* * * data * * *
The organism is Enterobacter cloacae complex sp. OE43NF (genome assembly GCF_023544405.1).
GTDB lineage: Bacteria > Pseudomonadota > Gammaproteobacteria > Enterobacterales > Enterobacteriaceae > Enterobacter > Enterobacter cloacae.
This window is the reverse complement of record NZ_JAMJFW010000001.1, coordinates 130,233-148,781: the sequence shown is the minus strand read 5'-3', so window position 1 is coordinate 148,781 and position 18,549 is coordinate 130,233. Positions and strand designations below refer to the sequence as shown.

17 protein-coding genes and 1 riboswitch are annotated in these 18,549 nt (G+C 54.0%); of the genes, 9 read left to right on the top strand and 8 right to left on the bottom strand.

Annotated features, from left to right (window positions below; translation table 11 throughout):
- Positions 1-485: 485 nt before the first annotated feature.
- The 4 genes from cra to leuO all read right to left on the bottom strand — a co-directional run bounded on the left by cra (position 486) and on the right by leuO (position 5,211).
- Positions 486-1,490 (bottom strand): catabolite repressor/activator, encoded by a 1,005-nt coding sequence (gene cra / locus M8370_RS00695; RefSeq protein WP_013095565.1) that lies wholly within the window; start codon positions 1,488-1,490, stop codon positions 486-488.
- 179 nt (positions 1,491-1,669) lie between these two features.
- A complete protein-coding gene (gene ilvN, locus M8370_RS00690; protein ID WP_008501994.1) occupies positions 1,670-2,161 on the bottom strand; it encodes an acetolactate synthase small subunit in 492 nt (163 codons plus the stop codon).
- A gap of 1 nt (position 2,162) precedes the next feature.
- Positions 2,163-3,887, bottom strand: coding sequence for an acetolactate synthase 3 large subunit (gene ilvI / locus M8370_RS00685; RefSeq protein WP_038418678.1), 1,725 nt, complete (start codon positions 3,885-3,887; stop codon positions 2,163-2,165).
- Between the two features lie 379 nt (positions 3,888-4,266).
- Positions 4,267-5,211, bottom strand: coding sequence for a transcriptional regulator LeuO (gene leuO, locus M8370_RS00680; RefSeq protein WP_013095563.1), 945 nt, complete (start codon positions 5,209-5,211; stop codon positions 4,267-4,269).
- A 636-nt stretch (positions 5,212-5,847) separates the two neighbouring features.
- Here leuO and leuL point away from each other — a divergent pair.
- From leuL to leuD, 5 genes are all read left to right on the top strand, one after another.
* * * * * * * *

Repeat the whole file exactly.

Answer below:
The organism is Enterobacter cloacae complex sp. OE43NF (genome assembly GCF_023544405.1).
GTDB lineage: Bacteria > Pseudomonadota > Gammaproteobacteria > Enterobacterales > Enterobacteriaceae > Enterobacter > Enterobacter cloacae.
This window is the reverse complement of record NZ_JAMJFW010000001.1, coordinates 130,233-148,781: the sequence shown is the minus strand read 5'-3', so window position 1 is coordinate 148,781 and position 18,549 is coordinate 130,233. Positions and strand designations below refer to the sequence as shown.

17 protein-coding genes and 1 riboswitch are annotated in these 18,549 nt (G+C 54.0%); of the genes, 9 read left to right on the top strand and 8 right to left on the bottom strand.

Annotated features, from left to right (window positions below; translation table 11 throughout):
- Positions 1-485: 485 nt before the first annotated feature.
- The 4 genes from cra to leuO all read right to left on the bottom strand — a co-directional run bounded on the left by cra (position 486) and on the right by leuO (position 5,211).
- Positions 486-1,490 (bottom strand): catabolite repressor/activator, encoded by a 1,005-nt coding sequence (gene cra / locus M8370_RS00695; RefSeq protein WP_013095565.1) that lies wholly within the window; start codon positions 1,488-1,490, stop codon positions 486-488.
- 179 nt (positions 1,491-1,669) lie between these two features.
- A complete protein-coding gene (gene ilvN, locus M8370_RS00690; protein ID WP_008501994.1) occupies positions 1,670-2,161 on the bottom strand; it encodes an acetolactate synthase small subunit in 492 nt (163 codons plus the stop codon).
- A gap of 1 nt (position 2,162) precedes the next feature.
- Positions 2,163-3,887, bottom strand: coding sequence for an acetolactate synthase 3 large subunit (gene ilvI / locus M8370_RS00685; RefSeq protein WP_038418678.1), 1,725 nt, complete (start codon positions 3,885-3,887; stop codon positions 2,163-2,165).
- Between the two features lie 379 nt (positions 3,888-4,266).
- Positions 4,267-5,211, bottom strand: coding sequence for a transcriptional regulator LeuO (gene leuO, locus M8370_RS00680; RefSeq protein WP_013095563.1), 945 nt, complete (start codon positions 5,209-5,211; stop codon positions 4,267-4,269).
- A 636-nt stretch (positions 5,212-5,847) separates the two neighbouring features.
- Here leuO and leuL point away from each other — a divergent pair.
- From leuL to leuD, 5 genes are all read left to right on the top strand, one after another.